Today we’re going to learn how to find a new crypto miner on your network. We’ll use Windows in this example but there are tools for almost any type of computer. Even phones have software to help you find your machines.
Most modern ASIC miners come configured with one of two types of network setups. In this article we’re going to focus on the most common, DHCP. Some machines come with a default IP address instead of DHCP. I’ll write up how to connect to a miner with a static IP in my next article.
DHCP stands for Dynamic Host Configuration Protocol which is a confusing way to say automatic networking. DCHP is how your miner gets an IP address automatically from your network switch so it can function out of the box. The problem with DHCP is that it randomly assigns an IP. Without knowing what IP was assigned to your machine it’s hard to get to the interface to configure. I’ll show you how to find the IP address using tools for Windows.
The easiest way to find a new computer or miner on your network is to do an IP scan. This scan will show you all the computers talking on your network and we’ll use that information to find our new machines. The first thing you need to do is download a free IP scanner from the Internet. In this article we’ll use Angry IP Scanner for Windows. There is a Mac version and a Linux version as well.
I’ll find a scanner for your phone and post it later Here’s an IP scanner for your Android phone, and here’s one for your iPhone.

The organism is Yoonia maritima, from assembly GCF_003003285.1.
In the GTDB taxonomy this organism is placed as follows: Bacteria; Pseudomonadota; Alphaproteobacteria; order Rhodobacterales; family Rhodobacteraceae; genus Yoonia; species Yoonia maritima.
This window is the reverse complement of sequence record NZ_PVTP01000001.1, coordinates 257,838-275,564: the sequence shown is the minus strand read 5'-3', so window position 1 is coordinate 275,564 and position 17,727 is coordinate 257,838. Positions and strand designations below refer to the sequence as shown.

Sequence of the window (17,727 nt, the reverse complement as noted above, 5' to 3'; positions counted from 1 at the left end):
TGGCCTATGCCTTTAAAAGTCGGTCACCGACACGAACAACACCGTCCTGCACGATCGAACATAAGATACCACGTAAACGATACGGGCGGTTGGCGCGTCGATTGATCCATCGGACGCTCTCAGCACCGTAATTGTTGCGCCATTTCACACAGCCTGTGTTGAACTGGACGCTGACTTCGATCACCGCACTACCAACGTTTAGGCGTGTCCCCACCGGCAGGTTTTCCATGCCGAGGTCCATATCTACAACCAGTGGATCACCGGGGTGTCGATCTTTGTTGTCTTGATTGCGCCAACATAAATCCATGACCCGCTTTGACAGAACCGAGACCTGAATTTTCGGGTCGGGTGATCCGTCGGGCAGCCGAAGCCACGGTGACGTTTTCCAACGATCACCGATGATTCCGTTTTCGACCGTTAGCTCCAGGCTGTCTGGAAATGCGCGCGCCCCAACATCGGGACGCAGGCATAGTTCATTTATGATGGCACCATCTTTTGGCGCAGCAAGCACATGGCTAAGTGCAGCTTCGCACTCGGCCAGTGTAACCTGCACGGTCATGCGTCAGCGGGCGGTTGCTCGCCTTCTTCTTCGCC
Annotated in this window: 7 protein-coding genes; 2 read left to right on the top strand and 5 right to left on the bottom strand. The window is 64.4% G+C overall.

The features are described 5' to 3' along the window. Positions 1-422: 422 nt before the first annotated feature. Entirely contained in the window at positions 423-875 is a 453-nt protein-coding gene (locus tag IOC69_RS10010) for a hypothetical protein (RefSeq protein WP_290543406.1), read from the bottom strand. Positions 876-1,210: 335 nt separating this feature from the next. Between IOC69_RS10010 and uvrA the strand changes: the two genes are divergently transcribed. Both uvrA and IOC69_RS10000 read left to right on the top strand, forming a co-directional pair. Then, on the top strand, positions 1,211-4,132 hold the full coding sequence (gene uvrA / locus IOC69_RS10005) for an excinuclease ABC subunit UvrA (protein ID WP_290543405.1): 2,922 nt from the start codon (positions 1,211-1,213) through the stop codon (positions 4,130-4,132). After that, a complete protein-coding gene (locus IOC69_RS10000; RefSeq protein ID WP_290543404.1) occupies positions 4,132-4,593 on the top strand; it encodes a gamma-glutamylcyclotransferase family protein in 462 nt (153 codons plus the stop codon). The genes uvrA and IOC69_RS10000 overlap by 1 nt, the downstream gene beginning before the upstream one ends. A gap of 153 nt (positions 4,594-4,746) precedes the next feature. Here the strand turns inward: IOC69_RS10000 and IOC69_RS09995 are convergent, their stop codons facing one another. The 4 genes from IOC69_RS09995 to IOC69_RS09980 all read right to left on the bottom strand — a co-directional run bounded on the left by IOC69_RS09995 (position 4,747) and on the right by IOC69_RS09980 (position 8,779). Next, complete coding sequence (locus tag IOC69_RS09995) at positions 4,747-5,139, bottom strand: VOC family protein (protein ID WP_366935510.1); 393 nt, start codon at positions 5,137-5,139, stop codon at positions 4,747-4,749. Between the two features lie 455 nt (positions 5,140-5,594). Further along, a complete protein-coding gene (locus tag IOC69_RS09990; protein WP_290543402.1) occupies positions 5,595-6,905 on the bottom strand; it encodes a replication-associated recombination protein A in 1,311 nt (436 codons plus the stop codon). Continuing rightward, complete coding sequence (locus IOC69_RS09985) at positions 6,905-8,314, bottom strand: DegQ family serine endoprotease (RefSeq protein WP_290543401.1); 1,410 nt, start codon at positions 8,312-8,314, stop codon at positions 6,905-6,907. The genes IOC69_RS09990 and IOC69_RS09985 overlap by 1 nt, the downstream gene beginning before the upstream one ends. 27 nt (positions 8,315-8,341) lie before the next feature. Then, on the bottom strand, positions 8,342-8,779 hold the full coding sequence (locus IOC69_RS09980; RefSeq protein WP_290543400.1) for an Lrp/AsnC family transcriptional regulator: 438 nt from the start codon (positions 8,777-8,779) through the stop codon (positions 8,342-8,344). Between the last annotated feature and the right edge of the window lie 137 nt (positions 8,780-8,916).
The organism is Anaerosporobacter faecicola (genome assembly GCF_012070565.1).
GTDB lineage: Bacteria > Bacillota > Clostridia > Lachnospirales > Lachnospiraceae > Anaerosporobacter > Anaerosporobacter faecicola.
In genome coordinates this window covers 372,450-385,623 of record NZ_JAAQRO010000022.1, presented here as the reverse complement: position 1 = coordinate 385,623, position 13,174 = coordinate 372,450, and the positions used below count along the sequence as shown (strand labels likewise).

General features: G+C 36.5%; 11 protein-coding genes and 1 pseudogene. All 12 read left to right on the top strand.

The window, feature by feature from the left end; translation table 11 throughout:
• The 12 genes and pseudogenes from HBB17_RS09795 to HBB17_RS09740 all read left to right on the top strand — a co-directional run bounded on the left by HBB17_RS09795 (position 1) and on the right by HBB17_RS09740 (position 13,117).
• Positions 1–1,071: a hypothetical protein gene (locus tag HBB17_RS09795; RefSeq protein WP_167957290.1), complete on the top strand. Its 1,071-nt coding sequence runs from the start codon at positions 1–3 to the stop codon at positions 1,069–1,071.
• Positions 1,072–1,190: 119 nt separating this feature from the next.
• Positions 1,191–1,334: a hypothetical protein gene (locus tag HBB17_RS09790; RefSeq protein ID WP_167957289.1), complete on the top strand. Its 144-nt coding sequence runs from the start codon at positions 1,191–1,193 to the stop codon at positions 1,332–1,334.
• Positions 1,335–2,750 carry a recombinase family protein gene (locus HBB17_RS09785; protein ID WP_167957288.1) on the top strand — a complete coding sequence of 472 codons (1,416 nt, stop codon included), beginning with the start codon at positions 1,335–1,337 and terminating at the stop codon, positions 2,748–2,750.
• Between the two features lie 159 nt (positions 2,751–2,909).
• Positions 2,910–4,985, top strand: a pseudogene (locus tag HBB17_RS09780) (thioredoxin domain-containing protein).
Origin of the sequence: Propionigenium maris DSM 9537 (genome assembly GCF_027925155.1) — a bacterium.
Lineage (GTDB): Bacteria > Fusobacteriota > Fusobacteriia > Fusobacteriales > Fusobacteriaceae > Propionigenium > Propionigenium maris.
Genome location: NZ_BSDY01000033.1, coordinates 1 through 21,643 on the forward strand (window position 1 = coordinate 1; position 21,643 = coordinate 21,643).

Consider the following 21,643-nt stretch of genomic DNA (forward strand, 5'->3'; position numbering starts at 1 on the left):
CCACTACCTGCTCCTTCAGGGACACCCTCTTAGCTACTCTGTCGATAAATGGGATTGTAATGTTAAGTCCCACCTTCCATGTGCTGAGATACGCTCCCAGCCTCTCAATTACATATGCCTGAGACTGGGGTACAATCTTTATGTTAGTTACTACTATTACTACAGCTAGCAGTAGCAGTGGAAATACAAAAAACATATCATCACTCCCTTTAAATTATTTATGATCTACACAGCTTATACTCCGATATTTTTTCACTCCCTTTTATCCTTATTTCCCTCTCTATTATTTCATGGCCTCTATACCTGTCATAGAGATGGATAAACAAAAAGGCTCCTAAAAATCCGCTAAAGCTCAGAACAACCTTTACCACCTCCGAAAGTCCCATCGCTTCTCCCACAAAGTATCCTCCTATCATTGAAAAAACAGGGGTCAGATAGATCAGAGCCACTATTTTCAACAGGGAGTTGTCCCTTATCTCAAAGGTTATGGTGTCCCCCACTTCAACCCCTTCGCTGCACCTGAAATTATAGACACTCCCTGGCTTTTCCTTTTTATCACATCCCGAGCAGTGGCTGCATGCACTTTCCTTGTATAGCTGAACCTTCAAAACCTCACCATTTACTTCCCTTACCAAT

Finding your miner should be pretty easy with just two steps. The first step is to figure out what computers are already on your network. You should do this step before powering on your new miner since we’ll be looking for the difference between two scans. Here’s what my first scan looks like on my home network:
You can see all 11 of my home devices above. I took a screenshot so I can easily compare the next scan. Once you have written down or made a screenshot go ahead and turn on your new miner. Give it a few minutes to warm up, then run your scan again. I used an old Baikal X11 miner I had for this article. Here’s what my scan looked like once I turned on my Baikal:
You can see that there is one new host in the scan. That is the new miner that I turned on and now we should be able to connect to the interface in our web browser. Here’s a screenshot of me using the IP address we found in my browser to connect:
It’s only two steps and it’s pretty straightforward once you know how to do it. If you have problems getting it running, leave me a comment or email me and I’ll try to help you out.